As a working technology teacher, I get hundreds of questions from parents and teachers about their computers, how to do stuff, how to solve problems. Each week, I’ll share one of those with you. They’re always brief and always focused. Enjoy!
Q: My students get distracted immediately when they go on the internet–by all the adds, bling, and websites they might like but I know are not age-appropriate.
When students open the internet, it should kick start their browsing experience, not leave them searching for a bookmark. As a teacher, you make this happen with what’s called an internet start page. It’s also your first line of defense in protecting students from the inherent dangers of using the internet because it focuses them on safe, age-appropriate sites that you have personally approved.
When you set it up, you want to include the most important reasons why the student will visit the internet–websites, research, webtools, or another reason unique to your student group. The one I use at home is completely different from the one I have set up at school because my needs are different. Take a look:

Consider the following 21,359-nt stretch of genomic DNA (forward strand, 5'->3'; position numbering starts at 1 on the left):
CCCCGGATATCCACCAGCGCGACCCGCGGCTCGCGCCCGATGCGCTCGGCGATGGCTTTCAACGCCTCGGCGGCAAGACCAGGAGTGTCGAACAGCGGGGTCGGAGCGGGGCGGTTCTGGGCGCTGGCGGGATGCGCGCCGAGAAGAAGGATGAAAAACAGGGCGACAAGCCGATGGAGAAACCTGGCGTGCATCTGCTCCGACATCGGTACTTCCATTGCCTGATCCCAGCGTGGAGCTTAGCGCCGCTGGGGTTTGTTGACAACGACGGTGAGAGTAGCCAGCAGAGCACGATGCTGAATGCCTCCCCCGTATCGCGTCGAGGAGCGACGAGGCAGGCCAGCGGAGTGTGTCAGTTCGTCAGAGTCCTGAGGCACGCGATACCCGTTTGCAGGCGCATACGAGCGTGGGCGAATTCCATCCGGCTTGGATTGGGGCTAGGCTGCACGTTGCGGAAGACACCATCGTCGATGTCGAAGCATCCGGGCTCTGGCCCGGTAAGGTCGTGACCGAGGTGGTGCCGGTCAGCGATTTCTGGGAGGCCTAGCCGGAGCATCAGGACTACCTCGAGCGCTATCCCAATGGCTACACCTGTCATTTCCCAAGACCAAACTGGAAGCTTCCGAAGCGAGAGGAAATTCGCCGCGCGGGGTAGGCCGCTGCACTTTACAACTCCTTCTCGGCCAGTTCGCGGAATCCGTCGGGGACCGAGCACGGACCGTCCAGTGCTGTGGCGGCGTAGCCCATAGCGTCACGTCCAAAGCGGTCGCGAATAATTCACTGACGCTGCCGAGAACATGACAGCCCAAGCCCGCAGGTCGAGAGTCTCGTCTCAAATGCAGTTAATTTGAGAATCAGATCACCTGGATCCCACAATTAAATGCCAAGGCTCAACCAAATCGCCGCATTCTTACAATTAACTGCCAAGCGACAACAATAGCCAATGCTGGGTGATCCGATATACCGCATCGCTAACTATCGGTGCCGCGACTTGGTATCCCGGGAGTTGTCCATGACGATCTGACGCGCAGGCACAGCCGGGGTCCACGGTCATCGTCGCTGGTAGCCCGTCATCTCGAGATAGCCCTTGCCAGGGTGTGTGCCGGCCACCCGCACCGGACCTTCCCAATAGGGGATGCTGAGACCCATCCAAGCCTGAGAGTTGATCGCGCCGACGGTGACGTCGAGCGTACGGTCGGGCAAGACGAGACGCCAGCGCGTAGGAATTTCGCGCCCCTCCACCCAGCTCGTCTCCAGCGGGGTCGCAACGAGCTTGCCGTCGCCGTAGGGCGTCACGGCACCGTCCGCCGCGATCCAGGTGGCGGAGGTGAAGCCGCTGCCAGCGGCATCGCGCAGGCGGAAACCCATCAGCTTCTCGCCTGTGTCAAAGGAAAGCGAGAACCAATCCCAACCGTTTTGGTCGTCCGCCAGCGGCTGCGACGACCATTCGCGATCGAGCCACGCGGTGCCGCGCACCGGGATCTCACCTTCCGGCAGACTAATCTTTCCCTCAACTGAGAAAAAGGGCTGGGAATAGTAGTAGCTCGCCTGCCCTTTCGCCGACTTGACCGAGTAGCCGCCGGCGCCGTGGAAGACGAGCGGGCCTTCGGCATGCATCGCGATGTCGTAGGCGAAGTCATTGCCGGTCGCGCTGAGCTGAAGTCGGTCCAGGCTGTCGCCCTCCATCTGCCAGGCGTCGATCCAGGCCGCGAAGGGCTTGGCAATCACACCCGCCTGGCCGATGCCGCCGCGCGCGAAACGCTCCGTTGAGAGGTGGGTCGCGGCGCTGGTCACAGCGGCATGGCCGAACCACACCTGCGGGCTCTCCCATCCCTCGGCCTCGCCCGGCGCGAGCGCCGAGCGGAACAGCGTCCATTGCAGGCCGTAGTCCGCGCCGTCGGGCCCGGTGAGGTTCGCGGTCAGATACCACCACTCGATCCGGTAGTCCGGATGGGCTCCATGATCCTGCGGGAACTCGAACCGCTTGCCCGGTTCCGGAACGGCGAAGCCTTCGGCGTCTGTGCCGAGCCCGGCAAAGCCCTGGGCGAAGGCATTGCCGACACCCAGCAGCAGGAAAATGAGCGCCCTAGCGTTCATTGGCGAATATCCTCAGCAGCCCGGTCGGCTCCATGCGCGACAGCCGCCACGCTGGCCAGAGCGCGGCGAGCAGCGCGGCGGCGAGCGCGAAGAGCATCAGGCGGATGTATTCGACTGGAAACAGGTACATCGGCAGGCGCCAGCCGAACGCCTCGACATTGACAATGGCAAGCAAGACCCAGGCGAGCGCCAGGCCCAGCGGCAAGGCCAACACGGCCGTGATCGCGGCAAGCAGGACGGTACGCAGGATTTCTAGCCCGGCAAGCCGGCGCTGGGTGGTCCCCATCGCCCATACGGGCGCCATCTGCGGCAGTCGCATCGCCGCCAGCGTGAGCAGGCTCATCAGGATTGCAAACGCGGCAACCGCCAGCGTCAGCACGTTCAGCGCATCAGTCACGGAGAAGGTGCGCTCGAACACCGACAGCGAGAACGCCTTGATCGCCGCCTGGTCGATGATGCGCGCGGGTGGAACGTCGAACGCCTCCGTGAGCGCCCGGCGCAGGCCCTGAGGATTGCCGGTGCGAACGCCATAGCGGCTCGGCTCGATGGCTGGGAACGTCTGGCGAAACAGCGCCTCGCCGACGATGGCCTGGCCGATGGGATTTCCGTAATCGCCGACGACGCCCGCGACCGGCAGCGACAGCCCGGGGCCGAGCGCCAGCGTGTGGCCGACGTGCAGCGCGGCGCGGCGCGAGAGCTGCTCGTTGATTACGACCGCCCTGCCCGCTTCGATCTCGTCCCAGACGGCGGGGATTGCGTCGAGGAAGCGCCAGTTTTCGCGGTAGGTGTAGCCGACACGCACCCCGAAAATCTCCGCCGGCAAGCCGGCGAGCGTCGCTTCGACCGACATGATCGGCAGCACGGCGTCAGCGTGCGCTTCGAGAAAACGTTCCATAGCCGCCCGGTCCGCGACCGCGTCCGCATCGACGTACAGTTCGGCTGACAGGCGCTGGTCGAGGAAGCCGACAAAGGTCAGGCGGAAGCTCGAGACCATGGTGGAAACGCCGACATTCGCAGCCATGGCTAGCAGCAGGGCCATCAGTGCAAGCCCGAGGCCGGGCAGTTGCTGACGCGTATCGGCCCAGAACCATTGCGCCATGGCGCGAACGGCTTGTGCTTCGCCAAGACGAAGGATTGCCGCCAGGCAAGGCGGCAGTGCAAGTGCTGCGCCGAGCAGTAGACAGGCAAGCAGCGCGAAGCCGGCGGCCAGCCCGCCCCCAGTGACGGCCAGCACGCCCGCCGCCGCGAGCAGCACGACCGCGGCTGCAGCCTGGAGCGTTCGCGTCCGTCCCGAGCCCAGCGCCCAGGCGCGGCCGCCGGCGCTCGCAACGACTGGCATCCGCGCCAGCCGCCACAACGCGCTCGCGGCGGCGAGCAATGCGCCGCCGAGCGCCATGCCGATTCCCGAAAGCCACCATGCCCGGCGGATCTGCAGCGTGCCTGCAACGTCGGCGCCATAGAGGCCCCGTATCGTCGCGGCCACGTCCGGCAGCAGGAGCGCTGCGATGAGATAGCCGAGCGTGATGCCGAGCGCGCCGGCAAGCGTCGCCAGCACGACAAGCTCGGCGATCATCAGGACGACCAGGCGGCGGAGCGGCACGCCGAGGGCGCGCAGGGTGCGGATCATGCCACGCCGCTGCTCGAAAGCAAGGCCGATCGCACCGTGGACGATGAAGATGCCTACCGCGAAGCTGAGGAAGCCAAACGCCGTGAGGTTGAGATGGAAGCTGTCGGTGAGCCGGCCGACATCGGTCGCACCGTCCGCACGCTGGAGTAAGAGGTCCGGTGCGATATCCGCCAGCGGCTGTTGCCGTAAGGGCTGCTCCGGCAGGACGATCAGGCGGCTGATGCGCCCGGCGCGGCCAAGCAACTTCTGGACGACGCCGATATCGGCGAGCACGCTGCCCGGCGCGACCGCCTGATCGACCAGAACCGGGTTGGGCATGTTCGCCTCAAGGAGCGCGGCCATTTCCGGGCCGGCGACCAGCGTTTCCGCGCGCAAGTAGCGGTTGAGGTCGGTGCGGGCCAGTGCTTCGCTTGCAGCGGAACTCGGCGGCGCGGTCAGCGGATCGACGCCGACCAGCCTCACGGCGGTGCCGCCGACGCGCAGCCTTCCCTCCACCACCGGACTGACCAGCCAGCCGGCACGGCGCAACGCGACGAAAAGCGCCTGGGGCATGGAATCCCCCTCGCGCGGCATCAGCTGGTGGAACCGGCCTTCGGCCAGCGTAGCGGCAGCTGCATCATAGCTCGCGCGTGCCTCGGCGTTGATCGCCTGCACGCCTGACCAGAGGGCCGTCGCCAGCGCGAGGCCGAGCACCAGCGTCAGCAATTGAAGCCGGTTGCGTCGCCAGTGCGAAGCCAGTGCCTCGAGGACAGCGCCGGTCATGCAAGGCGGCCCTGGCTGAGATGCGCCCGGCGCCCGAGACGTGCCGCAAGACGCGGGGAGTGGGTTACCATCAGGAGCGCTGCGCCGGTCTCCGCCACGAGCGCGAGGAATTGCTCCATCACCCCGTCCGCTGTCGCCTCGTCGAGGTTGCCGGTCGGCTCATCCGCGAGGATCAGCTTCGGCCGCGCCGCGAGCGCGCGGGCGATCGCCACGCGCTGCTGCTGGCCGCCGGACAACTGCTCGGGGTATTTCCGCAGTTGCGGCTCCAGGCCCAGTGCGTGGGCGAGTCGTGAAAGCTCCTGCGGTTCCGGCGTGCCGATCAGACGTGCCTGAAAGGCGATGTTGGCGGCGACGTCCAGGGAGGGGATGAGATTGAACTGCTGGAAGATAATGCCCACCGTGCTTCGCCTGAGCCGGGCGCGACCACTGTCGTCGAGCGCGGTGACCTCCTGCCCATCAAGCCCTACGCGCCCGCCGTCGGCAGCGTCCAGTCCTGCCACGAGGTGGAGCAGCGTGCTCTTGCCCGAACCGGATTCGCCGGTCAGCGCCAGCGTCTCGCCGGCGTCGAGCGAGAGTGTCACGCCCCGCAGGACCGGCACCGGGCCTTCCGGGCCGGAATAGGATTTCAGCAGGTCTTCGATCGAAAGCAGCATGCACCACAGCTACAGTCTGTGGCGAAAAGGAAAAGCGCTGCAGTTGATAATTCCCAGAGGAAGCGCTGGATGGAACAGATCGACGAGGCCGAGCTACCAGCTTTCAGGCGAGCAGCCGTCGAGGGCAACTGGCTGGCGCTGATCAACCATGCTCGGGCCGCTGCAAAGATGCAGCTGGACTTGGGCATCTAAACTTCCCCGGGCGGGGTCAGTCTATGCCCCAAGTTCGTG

At home, it’s Google’s default page (because I’ve pretty much memorized all the addresses I need), but for school I use Protopage because it’s flexible, customizable, intuitive and quick. Quick is a big deal for teachers and parents. I include everything that my students might need to start their tech class experience–a Todo list, links to projects, sponges, a calendar–and I change it weekly, sometimes daily. It has tabs, too, so I offer a different tab for each class. The youngers get a kick out of going to websites from the older kids tabs.
That’s a quick overview. For more, here’s a thirty-minute video. If you have any questions, add them to comments below.
For a more detailed how-to on using Protopage for your start page, check out SchoolNet.
More on internet start pages:
Jacqui Murray has been teaching K-8 technology for 15 years. She is the editor/author of over a hundred tech ed resources including a K-8 technology curriculum, K-8 keyboard curriculum, K-8 Digital Citizenship curriculum. She is an adjunct professor in tech ed, CSG Master Teacher, webmaster for four blogs, anAmazon Vine Voice book reviewer, Editorial Review Board member for Journal for Computing Teachers, CAEP reviewer, CSTA presentation reviewer, freelance journalist on tech ed topics, and a weekly contributor to TeachHUB. You can find her resources at Structured Learning.